A Good Ride Starts with the Halter
by Laura Schonberg
There is nothing more frustrating than looking forward to horse time after a busy day and discovering it’s difficult to get your horse. Haltering is a basic exercise that is easy to rush through yet critical to establishing the tone of any interaction with your horse.
When approaching with a halter, I want my horse to see it as an opportunity. His halter should represent a positive experience. If I get a hind end greeting me, he gets the opportunity to move his feet. Centering up to me to be haltered should be a reward, a quiet place that is comfortable and welcoming. The more this can be his idea—approaching, waiting and centering up—the better.
Each horse is unique in temperament and sensitivity. For example, my gelding is incredibly “feeling.” He worries about the worst that can happen. If I’m not careful, I can create very subtle but significant braces in him, even while haltering. He reacts easily. When he first came to me as a green and pushy four-year-old (that was nearly 17 hands), haltering was very frustrating. Establishing my space, staying safe, and discovering how we were going to be in a working relationship took longer than I expected. Recently I made him head shy with his ears. I still don’t know how it developed, but I do know it happened very quickly and took time to diminish.
When I am ready to approach a horse and halter, it’s important to take the time to be mindful: Am I walking up aggressively? Is there anything about him that I should notice or be aware of? When I am in a hurry, or already thinking about the next thing (which is common), I often miss what my horse is “telling” me, those opportunities to support him and set a positive tone for our work together. Here are some ways to facilitate this while haltering.
I always want my horse reaching for me: when I am by his side, at his head, with halter in hand, I am looking for him to lower his head and turn his nose to me. Being particular, I don’t want his cheek or jaw; I’m looking for a stretch that allows his body to be balanced, just as if we were in lateral movement in the saddle. It’s also important that he yield his head so I’m not pushing, pulling, or holding him in position. This type of “holding” creates braces that will translate to the saddle. Once he is reaching with his head, I halter with my right arm over his poll, then slip the halter over his nose. If he needs to raise his head, take a step, push against me, or lower his head, I take the time to re-establish where I need him to be. The quicker I can correct where I don’t want him to be (using the softest aids possible) the sooner we’re able to create a comfortable space together.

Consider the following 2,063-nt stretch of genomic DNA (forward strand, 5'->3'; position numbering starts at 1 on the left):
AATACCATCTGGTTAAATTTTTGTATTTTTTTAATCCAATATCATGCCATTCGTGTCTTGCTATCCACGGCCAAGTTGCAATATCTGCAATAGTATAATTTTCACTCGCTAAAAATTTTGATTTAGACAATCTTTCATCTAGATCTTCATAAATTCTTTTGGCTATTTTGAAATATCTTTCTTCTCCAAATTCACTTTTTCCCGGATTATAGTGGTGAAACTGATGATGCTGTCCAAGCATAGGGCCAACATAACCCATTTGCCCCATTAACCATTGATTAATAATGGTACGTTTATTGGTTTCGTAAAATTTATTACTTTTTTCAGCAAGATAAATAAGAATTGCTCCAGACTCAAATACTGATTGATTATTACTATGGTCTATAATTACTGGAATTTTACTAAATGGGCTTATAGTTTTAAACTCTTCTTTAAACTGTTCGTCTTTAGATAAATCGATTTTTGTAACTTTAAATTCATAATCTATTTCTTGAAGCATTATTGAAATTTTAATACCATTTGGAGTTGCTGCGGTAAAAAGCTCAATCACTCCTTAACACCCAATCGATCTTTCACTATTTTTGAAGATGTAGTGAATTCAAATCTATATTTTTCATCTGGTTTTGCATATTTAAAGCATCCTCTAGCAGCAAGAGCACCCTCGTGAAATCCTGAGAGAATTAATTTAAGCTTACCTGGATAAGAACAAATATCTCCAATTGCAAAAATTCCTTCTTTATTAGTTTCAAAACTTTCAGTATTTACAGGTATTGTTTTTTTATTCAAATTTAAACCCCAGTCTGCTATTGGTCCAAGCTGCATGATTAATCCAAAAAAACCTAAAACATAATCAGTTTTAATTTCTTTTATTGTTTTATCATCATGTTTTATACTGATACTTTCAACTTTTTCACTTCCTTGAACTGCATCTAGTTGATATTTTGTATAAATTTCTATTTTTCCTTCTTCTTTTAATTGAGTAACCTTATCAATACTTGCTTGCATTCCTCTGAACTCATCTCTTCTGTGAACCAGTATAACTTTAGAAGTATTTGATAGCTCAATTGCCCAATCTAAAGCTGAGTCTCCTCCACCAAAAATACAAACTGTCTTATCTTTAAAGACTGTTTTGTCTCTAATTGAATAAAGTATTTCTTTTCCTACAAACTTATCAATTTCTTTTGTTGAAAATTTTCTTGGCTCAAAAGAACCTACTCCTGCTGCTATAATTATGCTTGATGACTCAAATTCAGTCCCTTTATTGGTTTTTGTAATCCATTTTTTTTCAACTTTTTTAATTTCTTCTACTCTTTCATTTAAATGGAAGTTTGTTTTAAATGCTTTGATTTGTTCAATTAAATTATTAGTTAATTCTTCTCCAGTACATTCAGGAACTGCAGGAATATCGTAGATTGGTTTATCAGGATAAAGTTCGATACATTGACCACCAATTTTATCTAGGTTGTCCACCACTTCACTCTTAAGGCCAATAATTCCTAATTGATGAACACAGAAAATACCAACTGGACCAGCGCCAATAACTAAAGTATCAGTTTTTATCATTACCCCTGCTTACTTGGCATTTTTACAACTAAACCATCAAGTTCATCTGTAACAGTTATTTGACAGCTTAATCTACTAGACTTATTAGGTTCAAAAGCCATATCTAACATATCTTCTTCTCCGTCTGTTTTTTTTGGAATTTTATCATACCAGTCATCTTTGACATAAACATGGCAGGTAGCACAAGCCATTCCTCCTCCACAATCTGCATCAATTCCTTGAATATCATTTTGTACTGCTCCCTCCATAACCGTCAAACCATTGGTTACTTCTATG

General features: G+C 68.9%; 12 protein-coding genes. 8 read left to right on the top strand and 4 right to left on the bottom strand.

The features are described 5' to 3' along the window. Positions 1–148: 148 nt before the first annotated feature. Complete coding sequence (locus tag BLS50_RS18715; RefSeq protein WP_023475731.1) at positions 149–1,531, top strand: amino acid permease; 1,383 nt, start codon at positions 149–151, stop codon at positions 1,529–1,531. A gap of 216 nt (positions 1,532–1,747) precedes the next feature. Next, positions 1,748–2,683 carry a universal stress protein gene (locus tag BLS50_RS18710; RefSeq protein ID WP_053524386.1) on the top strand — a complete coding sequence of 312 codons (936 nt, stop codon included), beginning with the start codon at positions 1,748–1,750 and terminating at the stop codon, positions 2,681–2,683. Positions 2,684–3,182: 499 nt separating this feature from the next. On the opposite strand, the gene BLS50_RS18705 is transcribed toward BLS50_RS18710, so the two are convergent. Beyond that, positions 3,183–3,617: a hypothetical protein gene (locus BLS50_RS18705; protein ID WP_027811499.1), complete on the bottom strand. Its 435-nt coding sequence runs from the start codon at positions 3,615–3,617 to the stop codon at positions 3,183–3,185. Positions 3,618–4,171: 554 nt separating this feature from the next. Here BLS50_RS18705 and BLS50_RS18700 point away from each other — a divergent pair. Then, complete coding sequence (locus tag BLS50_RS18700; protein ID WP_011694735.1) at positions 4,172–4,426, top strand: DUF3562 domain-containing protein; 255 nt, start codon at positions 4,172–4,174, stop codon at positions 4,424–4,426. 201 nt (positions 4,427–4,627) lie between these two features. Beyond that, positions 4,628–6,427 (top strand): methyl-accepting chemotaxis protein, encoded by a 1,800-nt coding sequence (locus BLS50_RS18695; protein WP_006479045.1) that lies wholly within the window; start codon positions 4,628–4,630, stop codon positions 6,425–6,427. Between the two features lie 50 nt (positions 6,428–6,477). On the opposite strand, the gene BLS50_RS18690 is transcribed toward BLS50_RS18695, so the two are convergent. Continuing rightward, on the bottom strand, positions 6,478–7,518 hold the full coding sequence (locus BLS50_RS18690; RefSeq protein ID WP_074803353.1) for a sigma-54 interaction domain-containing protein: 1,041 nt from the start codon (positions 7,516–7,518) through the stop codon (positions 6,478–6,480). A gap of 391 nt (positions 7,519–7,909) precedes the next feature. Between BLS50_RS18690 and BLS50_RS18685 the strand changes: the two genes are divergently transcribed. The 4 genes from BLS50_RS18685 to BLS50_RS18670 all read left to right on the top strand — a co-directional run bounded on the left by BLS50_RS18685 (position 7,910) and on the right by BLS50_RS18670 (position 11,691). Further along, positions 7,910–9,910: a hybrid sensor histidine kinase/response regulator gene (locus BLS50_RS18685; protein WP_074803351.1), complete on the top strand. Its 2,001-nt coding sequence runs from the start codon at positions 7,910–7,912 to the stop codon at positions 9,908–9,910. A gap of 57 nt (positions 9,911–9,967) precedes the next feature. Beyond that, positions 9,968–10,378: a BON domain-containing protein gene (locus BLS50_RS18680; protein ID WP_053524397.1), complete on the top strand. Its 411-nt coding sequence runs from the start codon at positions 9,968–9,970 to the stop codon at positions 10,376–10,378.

After we have positively connected in the haltering process, I want him to continue to be feeling (aware) of me: Is he ready to stand? Back? Shift his front? Is he waiting for me to let him know what we’re doing next? If I need him to move his head, is he able to do so off my feel, or do I resort to pushing or pulling him? It’s important to change up your haltering routine so your horse has to pay attention. Sometimes you may wish him to stand quietly, other times you want to walk off immediately.
From beginning to end, the simple act of haltering sets the tone for the entire ride. If it is a struggle and one or both of us is impatient, this is a clear indicator of the type of ride to expect. Haltering smoothly and comfortably allows the opportunity to create a connection right from the start, a “dance” where horse and rider have a mutual feel for each other. When I’m in a hurry, it’s so easy to ignore what my horse communicates such as signs he is bothered by my impatience.
In so many ways the ride starts the moment you are thinking about grabbing that halter off the hook, not when you swing into the saddle. Taking the time to create good haltering habits with your horse will go a long way toward creating more great rides. Something (positive) is better than nothing here and will actually save time in the end.
Thankful to call the Pacific Northwest home, Laura Schonberg is an educator in a local school district and is outside at her place when she isn’t inside at work. Summers are spent cow-girling at a friend’s ranch, with forrays into the Cascade Mountains as time and weather permit year-round. Winter finds her at a local barn doing dressage lessons to support her ranch riding, and re-starting horses through the county’s equine rescue program.